Two and a half thoughts on Amazon’s Matchbook

Bridging the gap

Amazon’s announcement on Tuesday of its new Matchbook offer, allowing customers to buy discounted digital versions of print books they’d previously bought from the retailer, is far from the first attempt to bring bundling to publishing. As Peter Hudson, CEO of BitLit was quick to point out, his start-up has been offering something rather similar for a while now, and the impressive results Osprey imprint Angry Robot achieved with a trial administered in partnership with independent bookstores have already been documented here.

The model is becoming increasingly prevalent in other media industries. Many magazines and newspapers offer hybrid subscriptions that deliver a print edition to the subscriber’s letterbox and a digital version to their tablet or smartphone, while certain DVDs now come with codes by which the buyer can download a portable digital version. Indeed, Amazon’s own AutoRip, launched earlier this year, offers buyers MP3 versions both of CDs they purchase in future, and of those they’ve previously bought from the retailer.

There’s correspondingly a sense amongst some commentators that bundling ebook and print together is an idea whose time has come. Certainly, ever since ebooks started to take off, I’ve been told by people outside the industry that what they’d really like is to get an ebook edition thrown in when they buy a print title, and that they might even be willing to pay a small additional fee for the privilege. I’ve always wondered, though, whether demand would be sufficiently widespread for this to make financial sense for publishers and booksellers to offer this. After all, the people who say this to me tend to fit a particular niche: voracious readers whose attachment to print is such that they feel reluctant to buy ebooks though they’re aware of the benefits digital can bring.

It is precisely this demographic that Amazon is targeting with Matchbook, and that, I now realise, is why the move makes perfect financial sense for them. It doesn’t matter whether the masses take up this offer, what’s important to Amazon is that it attracts the hold-outs, those people who buy lots of print books, but have until now resisted the temptations of ebooks. If they start reading electronically as a result of Matchbook, whether on a newly-purchased Kindle or through the Kindle app, they’ll most likely continue to buy ebooks from Amazon in future, joining the massed ranks of those already locked into a closed reading ecosystem. The tweets I saw on Tuesday evening from people saying that this offer might finally tempt them into getting a Kindle, suggest that the move might succeed.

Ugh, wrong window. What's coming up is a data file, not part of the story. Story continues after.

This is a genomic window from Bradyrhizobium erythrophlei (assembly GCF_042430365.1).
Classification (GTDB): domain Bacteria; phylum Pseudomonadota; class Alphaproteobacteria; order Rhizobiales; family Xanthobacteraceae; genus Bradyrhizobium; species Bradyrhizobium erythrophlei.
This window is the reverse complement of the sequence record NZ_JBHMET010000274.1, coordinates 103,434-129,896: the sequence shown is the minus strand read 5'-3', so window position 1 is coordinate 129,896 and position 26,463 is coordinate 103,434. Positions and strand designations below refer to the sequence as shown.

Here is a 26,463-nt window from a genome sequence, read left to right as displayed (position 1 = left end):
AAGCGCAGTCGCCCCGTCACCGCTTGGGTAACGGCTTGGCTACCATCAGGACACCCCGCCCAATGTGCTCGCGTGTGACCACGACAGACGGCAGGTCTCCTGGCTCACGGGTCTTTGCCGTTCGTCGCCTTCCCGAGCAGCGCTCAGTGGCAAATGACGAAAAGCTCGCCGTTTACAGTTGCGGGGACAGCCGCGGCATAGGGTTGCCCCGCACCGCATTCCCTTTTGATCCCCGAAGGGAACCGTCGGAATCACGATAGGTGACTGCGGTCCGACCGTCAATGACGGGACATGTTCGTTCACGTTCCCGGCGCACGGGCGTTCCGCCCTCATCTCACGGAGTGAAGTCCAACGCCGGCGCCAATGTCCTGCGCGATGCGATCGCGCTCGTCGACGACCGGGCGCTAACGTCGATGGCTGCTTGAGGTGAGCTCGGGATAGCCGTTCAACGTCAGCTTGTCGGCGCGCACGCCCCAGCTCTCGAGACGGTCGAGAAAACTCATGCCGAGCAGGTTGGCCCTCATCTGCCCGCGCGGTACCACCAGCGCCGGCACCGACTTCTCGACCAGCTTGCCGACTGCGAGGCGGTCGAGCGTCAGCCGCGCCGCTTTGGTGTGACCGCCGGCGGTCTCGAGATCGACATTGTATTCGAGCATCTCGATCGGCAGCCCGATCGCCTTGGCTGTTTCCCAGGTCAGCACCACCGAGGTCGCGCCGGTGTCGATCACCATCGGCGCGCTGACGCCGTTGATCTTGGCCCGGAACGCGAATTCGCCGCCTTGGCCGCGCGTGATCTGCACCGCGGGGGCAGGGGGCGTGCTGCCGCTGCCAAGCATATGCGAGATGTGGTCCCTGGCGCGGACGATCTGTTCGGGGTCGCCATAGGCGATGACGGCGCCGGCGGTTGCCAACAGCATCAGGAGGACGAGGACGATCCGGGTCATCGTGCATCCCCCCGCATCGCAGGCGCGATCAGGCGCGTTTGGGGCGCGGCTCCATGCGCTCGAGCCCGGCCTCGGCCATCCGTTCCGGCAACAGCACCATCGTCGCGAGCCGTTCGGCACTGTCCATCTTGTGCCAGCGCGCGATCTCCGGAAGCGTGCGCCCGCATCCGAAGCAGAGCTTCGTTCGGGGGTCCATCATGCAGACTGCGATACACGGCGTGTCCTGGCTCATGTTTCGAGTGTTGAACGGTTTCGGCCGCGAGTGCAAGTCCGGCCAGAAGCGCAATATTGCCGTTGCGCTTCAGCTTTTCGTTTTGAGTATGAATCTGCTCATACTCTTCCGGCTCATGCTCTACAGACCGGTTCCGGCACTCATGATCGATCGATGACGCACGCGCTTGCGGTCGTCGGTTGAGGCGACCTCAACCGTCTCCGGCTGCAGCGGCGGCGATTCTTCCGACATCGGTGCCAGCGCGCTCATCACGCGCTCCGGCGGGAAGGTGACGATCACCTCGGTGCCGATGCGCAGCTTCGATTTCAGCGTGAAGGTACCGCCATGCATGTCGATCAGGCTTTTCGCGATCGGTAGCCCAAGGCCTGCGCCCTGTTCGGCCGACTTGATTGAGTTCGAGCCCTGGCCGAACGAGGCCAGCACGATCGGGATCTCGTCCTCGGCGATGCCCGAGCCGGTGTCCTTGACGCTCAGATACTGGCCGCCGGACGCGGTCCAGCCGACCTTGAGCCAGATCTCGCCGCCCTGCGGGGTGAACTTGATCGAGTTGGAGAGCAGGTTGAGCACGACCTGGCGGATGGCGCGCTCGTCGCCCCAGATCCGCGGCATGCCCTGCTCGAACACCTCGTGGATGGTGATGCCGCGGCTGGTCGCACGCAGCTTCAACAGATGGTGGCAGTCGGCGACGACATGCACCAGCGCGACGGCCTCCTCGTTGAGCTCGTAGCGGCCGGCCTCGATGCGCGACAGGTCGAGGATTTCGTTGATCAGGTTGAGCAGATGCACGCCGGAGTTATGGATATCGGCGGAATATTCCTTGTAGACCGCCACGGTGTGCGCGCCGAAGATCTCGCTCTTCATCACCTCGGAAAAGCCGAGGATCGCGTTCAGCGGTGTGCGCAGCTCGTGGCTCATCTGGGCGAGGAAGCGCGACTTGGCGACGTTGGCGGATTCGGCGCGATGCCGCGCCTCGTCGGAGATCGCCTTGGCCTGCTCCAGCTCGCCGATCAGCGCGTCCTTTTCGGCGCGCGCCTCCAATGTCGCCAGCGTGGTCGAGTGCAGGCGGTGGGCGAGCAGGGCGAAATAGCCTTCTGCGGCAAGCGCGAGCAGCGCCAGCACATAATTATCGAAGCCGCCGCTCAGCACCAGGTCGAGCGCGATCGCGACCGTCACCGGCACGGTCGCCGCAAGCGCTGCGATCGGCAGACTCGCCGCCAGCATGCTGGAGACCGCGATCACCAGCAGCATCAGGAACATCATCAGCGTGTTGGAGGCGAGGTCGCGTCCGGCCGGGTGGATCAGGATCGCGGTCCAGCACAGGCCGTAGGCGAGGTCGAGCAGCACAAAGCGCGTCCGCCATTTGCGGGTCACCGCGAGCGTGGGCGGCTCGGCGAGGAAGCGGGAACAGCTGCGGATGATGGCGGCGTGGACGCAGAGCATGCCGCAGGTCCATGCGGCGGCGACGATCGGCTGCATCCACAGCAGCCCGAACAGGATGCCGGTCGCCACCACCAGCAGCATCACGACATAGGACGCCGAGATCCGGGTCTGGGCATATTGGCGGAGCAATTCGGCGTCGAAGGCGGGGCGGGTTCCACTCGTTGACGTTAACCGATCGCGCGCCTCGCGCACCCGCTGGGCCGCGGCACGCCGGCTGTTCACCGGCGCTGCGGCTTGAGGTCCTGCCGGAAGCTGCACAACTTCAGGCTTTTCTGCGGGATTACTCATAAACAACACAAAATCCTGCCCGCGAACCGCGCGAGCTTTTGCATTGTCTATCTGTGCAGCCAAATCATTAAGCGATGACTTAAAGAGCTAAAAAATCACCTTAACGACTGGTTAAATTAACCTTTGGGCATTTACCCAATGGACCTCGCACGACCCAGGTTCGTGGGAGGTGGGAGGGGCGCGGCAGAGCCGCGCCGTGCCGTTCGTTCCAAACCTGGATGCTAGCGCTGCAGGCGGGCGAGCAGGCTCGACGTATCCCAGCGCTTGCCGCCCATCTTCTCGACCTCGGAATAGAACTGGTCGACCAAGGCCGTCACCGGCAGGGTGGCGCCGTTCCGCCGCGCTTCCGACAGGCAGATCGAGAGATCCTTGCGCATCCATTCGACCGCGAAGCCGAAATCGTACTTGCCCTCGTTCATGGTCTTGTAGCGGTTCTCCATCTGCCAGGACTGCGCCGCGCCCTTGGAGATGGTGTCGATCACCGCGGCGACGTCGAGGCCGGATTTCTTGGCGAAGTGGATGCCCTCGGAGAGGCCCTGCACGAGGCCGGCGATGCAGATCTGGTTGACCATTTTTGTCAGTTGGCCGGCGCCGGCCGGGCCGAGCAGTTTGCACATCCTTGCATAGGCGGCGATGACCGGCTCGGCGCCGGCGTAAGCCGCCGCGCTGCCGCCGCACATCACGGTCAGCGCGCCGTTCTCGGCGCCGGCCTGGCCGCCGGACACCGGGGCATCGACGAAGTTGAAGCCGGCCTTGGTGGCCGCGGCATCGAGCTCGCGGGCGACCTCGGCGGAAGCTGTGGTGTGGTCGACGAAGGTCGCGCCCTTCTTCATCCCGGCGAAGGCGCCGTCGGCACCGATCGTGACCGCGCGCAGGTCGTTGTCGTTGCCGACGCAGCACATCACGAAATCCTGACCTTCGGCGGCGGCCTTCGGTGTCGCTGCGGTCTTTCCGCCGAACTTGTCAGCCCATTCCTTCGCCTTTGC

I mentioned Amazon’s AutoRip service earlier, and a number of people have drawn parallels between the two offers. For me, though, the differences between the two are more significant than the similarities. AutoRip gives you mp3 copies of your Amazon-bought CDs for free. This is a good thing for consumers primarily because it saves them time. If you own a CD, you can easily enough create your own mp3s from it – as Amazon itself acknowledges by calling its service AutoRip – but Amazon is saving you time by doing it for you automatically, and by adding the sort of convenience you get with streaming services such as Spotify by hosting it in the cloud. It’s nice, but it’s not really offering you anything you couldn’t do yourself with only a small amount of effort. Few people would be prepared to pay to save the time and effort involved in ripping a CD, so neither Amazon nor the record companies are losing out significantly by offering mp3s for free.